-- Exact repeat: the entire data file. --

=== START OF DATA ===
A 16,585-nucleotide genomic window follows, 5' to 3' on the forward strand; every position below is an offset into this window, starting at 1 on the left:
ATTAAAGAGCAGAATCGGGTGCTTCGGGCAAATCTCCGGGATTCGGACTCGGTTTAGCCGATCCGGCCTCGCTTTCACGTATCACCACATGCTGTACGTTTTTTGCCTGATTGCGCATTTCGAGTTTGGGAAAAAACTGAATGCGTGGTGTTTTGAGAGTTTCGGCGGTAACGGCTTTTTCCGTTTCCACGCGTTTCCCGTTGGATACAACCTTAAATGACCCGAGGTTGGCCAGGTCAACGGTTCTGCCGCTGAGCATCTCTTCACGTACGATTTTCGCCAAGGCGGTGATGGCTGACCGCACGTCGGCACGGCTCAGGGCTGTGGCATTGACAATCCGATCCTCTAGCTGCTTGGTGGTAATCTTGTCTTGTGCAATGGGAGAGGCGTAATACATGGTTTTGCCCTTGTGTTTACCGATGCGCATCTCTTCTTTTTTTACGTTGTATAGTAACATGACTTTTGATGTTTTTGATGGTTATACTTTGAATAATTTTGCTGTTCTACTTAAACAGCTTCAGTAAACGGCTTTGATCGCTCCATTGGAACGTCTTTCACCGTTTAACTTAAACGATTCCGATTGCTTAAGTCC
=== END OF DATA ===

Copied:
A 16,585-nucleotide genomic window follows, 5' to 3' on the forward strand; every position below is an offset into this window, starting at 1 on the left:
ATTAAAGAGCAGAATCGGGTGCTTCGGGCAAATCTCCGGGATTCGGACTCGGTTTAGCCGATCCGGCCTCGCTTTCACGTATCACCACATGCTGTACGTTTTTTGCCTGATTGCGCATTTCGAGTTTGGGAAAAAACTGAATGCGTGGTGTTTTGAGAGTTTCGGCGGTAACGGCTTTTTCCGTTTCCACGCGTTTCCCGTTGGATACAACCTTAAATGACCCGAGGTTGGCCAGGTCAACGGTTCTGCCGCTGAGCATCTCTTCACGTACGATTTTCGCCAAGGCGGTGATGGCTGACCGCACGTCGGCACGGCTCAGGGCTGTGGCATTGACAATCCGATCCTCTAGCTGCTTGGTGGTAATCTTGTCTTGTGCAATGGGAGAGGCGTAATACATGGTTTTGCCCTTGTGTTTACCGATGCGCATCTCTTCTTTTTTTACGTTGTATAGTAACATGACTTTTGATGTTTTTGATGGTTATACTTTGAATAATTTTGCTGTTCTACTTAAACAGCTTCAGTAAACGGCTTTGATCGCTCCATTGGAACGTCTTTCACCGTTTAACTTAAACGATTCCGATTGCTTAAGTCC